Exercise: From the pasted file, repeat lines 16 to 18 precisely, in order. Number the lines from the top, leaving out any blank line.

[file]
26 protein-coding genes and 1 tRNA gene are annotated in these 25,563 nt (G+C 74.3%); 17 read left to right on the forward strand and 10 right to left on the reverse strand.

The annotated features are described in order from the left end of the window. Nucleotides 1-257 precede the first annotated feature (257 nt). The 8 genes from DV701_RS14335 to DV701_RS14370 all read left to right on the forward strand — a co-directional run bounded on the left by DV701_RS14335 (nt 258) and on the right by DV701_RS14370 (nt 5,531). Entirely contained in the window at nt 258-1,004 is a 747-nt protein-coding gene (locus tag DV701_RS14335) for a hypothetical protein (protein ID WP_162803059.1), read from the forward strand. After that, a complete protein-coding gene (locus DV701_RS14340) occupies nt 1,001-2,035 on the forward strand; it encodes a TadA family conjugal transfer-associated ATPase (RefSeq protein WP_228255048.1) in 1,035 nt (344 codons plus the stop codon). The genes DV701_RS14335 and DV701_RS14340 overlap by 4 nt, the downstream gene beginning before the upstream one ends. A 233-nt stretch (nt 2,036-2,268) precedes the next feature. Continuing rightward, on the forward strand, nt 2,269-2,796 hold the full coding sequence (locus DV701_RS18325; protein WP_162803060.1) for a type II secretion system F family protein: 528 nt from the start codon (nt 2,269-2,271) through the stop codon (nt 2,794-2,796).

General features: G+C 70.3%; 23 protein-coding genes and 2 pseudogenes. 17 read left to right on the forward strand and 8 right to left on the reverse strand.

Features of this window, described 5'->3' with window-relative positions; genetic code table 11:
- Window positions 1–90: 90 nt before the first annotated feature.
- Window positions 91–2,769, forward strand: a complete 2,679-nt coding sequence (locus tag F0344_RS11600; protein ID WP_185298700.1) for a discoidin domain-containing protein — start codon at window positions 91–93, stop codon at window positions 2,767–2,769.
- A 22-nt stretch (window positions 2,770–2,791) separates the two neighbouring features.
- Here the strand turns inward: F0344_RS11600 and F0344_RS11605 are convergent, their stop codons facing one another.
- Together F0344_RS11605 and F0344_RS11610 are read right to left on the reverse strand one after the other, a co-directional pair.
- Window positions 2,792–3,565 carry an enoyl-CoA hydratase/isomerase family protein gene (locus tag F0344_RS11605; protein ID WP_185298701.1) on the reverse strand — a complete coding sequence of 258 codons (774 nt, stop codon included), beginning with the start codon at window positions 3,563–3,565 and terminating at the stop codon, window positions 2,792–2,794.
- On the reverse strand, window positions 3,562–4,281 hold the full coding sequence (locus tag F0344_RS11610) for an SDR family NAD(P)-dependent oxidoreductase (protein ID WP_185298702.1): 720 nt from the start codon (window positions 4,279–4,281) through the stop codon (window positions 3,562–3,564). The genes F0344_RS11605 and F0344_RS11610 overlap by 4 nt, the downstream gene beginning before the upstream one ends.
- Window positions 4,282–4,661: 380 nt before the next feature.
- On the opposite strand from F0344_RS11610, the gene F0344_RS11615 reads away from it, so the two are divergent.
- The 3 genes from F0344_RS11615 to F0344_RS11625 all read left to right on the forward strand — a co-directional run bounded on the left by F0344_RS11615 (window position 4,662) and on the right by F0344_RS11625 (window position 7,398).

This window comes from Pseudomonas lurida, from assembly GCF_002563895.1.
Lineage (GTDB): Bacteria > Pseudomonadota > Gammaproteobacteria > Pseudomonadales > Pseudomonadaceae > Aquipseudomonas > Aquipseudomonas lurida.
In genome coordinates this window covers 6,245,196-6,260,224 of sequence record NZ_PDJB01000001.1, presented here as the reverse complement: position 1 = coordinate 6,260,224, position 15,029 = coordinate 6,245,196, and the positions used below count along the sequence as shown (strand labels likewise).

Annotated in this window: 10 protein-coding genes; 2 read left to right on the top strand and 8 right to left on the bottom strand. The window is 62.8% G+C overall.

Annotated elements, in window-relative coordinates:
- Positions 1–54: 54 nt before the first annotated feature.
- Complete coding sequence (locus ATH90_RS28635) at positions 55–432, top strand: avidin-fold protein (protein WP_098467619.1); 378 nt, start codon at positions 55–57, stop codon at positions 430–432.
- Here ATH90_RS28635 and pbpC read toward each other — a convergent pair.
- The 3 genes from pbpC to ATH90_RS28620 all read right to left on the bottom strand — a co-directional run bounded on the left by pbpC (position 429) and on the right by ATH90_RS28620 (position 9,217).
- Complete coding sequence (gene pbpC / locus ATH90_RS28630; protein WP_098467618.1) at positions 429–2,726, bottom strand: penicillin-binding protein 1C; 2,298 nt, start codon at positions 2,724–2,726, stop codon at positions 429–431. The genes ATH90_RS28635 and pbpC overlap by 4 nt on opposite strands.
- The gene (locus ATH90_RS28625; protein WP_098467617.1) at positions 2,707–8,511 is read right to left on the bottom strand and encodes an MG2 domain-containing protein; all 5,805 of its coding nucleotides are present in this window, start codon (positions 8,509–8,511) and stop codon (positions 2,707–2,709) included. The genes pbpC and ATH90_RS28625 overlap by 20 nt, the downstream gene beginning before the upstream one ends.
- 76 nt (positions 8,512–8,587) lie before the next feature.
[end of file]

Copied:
Lineage (GTDB): Bacteria > Pseudomonadota > Gammaproteobacteria > Pseudomonadales > Pseudomonadaceae > Aquipseudomonas > Aquipseudomonas lurida.
In genome coordinates this window covers 6,245,196-6,260,224 of sequence record NZ_PDJB01000001.1, presented here as the reverse complement: position 1 = coordinate 6,260,224, position 15,029 = coordinate 6,245,196, and the positions used below count along the sequence as shown (strand labels likewise).

Annotated in this window: 10 protein-coding genes; 2 read left to right on the top strand and 8 right to left on the bottom strand. The window is 62.8% G+C overall.